Mentalization maintains a self-other focus as does CAT. When CAT works at a systemic level this arises out of the process of being able to understand the system outside self, coupled to an understanding of how self and the system fit together. Mentalization is “attending to mental states of oneself and others, coupled with the implicit or explicit awareness that these mental representations of reality form one of many possible perspectives” (p22 Allen et al 2008). Exits act as a mentalizing process of the emotional distress that results from organisational-staff reciprocal role processes. Losing a sense of organizational mentalization means inevitably that you have lost the sense that there is any other alternative other than to be ‘done to’ by the organization because one is placed in a fixed position, for example of ‘child-like’ helplessness in relation to a neglectful system.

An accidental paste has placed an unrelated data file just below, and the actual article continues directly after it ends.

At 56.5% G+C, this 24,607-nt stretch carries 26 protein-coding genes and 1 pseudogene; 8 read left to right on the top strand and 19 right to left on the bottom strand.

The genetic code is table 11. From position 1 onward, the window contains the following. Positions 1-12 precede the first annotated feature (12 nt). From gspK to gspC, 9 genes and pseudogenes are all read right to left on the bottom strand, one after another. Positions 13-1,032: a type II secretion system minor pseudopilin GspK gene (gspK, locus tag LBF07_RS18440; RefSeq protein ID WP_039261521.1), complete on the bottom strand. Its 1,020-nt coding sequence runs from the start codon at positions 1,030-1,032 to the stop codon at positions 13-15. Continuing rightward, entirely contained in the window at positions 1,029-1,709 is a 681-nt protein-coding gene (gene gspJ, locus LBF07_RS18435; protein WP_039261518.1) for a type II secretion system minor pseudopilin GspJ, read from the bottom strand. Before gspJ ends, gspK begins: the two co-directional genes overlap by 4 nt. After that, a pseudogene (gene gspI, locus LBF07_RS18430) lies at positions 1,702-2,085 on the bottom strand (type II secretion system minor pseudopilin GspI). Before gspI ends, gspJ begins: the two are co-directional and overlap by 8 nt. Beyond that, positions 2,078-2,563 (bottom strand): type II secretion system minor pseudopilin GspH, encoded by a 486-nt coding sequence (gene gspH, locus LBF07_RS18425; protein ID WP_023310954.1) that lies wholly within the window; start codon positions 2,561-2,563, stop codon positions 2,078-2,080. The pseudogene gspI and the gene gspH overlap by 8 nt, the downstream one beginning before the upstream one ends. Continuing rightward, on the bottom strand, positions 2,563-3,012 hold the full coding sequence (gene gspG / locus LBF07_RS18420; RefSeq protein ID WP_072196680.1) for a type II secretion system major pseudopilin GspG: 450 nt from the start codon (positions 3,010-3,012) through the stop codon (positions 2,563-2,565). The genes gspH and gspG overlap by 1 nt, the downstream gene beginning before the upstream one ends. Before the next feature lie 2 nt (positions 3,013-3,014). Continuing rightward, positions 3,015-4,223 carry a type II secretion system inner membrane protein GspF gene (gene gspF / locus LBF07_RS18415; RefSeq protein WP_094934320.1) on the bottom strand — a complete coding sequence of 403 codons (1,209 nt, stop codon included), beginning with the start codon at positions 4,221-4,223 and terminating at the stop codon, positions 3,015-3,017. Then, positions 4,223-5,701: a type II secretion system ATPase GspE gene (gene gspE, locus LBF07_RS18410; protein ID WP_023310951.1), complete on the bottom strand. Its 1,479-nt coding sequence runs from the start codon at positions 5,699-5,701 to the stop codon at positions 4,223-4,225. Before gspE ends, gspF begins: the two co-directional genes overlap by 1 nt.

Making explicit or externalizing the felt communication via an exit narrative enables the supervisee a way to think and therefore respond in an externally real way, as opposed to an infantile hurt or terrorized way. However, exits constructed in this way go beyond a specific emotional/ behavioural response sequence. A narrative exit supports a whole picture to develop and reveals one’s part in the story. With this picture emerges the cognitive flexibility and the tools to find ways out. It therefore enables, a moving away from the reciprocal roles of ‘bully- bullied’ or ‘unavailable-anxious which are often at the core of dysfunctional organisational dynamics because one can hold the whole story in one’s mind. In CAT supervision used in this way, we are therefore making narrative links that make explicit the implicit narrative between self and system.  This is elaborated on in Paper 2

References, see Paper 2 below.

Full Reference

Sue Walsh, 2019. Paper 1. ‘Infamy, Infamy, they’ve all got it in for me.’ 1 Exits in Organisationally Informed CAT Supervision. Reformulation, Summer, pp.6-8.